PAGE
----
Investors these days often grouse about long-term holdings in big pharma, such as Pfizer
Germany's Merck KGaA, whose motto is "The Best of Both Worlds," has managed to post impressive longer-term returns while larger drug and chemical companies flounder.
Over the past five years, Merck KGaA has outperformed the Amex Pharmaceutical Index -- made up of large U.S. and European drugmakers -- as well as Dow Chemical
Of course, Merck KGaA hasn't been immune from the recent market dive; it's off 25% over the past 12 months. But it's held up better than many big chemical or big pharma companies.
Germany's Merck is a vestige of Old Europe. Founded in 1668, it remains one of those rare corporations to combine drugs and chemicals under one roof. Despite the similar name, the company is independent of the U.S. drugmaker Merck
Growing drug dependence
Despite Merck KGaA's insistence on a two-pronged strategy, investors are probably more interested in the prospects for its drugs. In the company's just-announced fourth-quarter results, a weak economy depressed some of its specialty chemical offerings -- components for consumer electronic LCDs, for instance. Merck KGaA declined to provide guidance for 2009, given the current economic and financial climate.
Still, the company produced a 7% revenue gain in 2008, to 7.56 billion euros. The pharmaceutical division accounted for 72% of corporate sales and 54% of operating profit. The chemical division's contribution to operating profit dropped to 46%, from 60% in 2007.
The growing role of pharmaceuticals owes partly to Merck's January 2007 purchase of the Swiss biotechnology company Serono. The acquisition brought along one big drug, Rebif for multiple sclerosis, and big hopes for several experimental compounds. Rebif's sales rose 9% in 2008, to 1.3 billion euros.
The other star performer for the company is Erbitux, a treatment for colon, head, and neck cancer. It was developed by ImClone Systems, which is now part of Eli Lilly
Investors are likely expecting Rebif and Erbitux to sustain their momentum, accompanied by new products born from the Serono acquisition.
In April, Merck KGaA is scheduled to present at a medical conference details of a late-stage clinical trial for cladribine tablets, which could be the first pill to treat relapsing-remitting multiple sclerosis. In January, the company reported preliminary results from a two-year study, in which patients taking the drug showed a significant reduction in the rate of relapses compared to patients taking a placebo. Merck KGaA plans to seek regulatory approval for the drug in Europe and the U.S. by mid-year.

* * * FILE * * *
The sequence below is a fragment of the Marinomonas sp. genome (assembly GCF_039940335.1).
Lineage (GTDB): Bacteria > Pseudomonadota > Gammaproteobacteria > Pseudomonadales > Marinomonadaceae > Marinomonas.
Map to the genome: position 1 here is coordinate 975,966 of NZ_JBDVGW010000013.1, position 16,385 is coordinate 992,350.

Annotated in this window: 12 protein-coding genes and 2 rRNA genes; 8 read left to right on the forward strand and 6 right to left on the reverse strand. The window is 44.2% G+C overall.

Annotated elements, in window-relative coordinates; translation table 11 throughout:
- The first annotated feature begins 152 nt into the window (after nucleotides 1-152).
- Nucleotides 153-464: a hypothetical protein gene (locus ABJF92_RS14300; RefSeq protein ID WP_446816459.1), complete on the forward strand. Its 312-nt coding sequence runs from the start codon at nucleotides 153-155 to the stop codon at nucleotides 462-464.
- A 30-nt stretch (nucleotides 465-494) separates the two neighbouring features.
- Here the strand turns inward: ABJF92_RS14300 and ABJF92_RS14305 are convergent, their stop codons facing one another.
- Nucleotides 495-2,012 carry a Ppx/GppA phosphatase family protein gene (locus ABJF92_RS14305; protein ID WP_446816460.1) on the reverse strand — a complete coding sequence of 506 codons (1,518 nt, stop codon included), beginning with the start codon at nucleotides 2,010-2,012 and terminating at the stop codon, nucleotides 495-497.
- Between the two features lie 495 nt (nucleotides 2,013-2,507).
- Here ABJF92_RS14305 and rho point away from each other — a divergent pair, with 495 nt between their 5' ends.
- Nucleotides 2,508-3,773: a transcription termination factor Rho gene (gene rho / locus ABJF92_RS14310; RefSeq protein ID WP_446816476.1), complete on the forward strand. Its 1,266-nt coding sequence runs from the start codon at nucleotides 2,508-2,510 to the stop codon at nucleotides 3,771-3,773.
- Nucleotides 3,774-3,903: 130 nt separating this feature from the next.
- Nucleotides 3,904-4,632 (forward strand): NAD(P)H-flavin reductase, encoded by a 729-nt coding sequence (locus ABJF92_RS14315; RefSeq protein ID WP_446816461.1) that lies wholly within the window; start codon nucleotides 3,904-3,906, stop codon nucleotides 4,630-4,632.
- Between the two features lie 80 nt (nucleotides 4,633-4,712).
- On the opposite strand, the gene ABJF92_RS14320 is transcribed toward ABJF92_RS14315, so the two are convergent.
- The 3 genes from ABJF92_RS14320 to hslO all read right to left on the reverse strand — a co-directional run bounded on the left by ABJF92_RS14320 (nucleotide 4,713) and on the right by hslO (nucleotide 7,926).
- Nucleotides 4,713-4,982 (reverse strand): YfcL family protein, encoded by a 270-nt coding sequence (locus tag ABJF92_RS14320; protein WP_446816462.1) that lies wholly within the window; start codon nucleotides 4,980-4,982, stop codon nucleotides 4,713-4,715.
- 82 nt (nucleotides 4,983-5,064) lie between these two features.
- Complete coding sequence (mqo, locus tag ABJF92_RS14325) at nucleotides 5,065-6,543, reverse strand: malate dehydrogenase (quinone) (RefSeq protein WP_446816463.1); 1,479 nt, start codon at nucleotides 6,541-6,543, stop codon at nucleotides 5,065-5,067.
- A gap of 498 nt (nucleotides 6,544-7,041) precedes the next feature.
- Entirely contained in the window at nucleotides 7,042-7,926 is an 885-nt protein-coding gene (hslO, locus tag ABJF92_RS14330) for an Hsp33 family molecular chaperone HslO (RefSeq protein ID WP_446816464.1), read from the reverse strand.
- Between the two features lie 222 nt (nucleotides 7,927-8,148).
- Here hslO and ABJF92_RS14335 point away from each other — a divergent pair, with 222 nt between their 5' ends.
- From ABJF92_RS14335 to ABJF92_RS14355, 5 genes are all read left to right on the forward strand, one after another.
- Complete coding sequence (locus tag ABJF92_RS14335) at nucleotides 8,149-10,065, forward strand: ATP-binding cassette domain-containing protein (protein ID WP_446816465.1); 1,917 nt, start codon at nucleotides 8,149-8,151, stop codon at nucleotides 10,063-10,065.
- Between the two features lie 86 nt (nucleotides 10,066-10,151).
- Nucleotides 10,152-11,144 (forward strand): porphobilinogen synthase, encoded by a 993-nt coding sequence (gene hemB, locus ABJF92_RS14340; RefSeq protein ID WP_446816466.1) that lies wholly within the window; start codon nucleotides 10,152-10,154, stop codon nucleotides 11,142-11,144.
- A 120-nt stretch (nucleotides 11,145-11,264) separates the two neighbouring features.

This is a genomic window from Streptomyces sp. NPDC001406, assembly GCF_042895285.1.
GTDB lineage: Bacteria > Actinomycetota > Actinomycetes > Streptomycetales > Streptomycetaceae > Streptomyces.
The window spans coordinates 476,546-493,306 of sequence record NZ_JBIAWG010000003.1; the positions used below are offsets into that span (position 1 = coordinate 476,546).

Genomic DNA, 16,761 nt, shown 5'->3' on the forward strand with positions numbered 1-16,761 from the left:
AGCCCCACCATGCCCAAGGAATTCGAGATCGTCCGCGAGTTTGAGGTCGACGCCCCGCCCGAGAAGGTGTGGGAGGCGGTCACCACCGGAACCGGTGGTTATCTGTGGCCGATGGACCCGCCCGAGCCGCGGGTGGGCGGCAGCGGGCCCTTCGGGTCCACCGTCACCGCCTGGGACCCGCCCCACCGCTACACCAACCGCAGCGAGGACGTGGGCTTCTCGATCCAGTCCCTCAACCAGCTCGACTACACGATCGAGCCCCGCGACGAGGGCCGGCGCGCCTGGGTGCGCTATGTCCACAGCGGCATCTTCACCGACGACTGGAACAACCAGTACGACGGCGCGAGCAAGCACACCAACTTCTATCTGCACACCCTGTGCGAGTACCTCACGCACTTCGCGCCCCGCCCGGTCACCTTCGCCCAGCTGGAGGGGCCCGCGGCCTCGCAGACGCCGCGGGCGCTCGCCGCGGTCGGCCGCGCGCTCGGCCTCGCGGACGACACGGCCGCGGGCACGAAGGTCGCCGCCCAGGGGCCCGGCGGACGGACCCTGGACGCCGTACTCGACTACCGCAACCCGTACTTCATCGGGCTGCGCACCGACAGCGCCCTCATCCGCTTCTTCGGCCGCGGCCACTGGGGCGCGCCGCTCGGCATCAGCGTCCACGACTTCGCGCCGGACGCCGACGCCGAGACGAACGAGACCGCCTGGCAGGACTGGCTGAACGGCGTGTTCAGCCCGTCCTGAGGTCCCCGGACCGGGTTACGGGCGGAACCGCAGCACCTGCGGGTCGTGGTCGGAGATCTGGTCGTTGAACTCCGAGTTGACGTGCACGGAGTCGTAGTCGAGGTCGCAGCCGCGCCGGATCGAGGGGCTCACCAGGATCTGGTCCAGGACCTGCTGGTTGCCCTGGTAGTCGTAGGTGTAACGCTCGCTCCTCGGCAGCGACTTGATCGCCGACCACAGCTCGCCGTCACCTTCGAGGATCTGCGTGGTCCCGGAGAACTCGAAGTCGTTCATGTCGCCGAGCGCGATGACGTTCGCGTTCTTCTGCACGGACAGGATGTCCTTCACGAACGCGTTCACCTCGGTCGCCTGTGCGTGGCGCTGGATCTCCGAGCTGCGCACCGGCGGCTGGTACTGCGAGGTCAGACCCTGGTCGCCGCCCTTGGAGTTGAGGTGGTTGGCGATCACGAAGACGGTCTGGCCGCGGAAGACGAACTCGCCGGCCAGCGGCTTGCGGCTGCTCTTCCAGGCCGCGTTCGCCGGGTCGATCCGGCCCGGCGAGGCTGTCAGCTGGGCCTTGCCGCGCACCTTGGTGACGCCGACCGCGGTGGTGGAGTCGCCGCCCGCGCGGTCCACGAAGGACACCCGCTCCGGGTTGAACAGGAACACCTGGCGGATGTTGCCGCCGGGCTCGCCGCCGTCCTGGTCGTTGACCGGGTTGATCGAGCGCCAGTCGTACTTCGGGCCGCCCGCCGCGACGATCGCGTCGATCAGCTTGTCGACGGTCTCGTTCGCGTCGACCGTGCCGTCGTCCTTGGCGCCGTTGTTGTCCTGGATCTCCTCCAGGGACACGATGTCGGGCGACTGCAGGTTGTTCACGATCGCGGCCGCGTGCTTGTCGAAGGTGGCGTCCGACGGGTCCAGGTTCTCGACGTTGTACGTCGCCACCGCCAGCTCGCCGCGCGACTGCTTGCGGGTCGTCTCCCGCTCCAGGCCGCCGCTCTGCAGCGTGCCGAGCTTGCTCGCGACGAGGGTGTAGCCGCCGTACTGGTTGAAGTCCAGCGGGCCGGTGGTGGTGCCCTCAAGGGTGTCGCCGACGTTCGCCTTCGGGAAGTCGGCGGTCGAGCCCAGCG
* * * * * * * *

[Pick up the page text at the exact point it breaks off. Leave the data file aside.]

Assuming cladribine is as safe and effective as injectable MS drugs, Merck KGaA would have a strong marketing edge. Novartis
Another Serono contribution is an experimental treatment for Parkinson's disease, being developed under license with the Italian company Newron Pharmaceuticals. In early February, Merck said the results of a late-state clinical trial achieved its goal as a complementary therapy for patients taking a standard treatment.
However, one source of gloom is the psoriasis drug Raptiva, licensed from Genentech
Merck is cooperating with health authorities in the European Union and in other countries where Merck sells the drug. Losing sales from Raptiva won't be a major hit -- it contributed just 93 million euros to sales last year -- but it is disconcerting. Merck took a write-off on the drug's technology assets.
Merck KGaA's stock is traded on the Frankfurt Exchange. U.S. investors can contact a broker who offers cross-border transaction services for the company, or a broker approved by the Frankfurt Stock Exchange, to trade its shares.
The company isn't seeking to establish American Depositary shares. "The cost versus the benefit ... is not justified at this time," a spokesman told me. However, there are a number of U.S. mutual funds that invest in Merck KGaA, including several in the American Funds, MFS, AIM, and Templeton families.
However, investors shouldn't expect to exert much influence if they buy stock here. The public float of some 64.6 million shares represents about 30% of the company's voting power. The rest is controlled by entities affiliated with the Merck family.
Keeping chemicals and drugs under the supervision of a single corporate parent was once quite common. Dow Chemical and Monsanto were once in the pharmaceutical business, for instance. And although Germany's Bayer still incorporates pharmaceuticals and chemistry, the strategy lost popularity as companies decided that the sum of the parts could be greater than the whole -- at least to investors.
Merck KGaA had a chance to become a pure-play drug company after its Serono acquisition. Instead, it sold its large generic-drug division to Mylan, keeping the dual-business philosophy.
However, if the economy remains poor, the cyclical chemicals business remains in a down cycle, and the drug business takes off, Merck KGaA may face another strategic decision. If it chooses to sell or spin off its chemical business, Old Europe could give way to a whole new Merck.
A double-headed dose of further Foolishness:
Fool contributor Robert Steyer doesn't own shares of any companies mentioned in this article. Pfizer is an Inside Value recommendation and a former Income Investor selection. The Fool has a disclosure policy.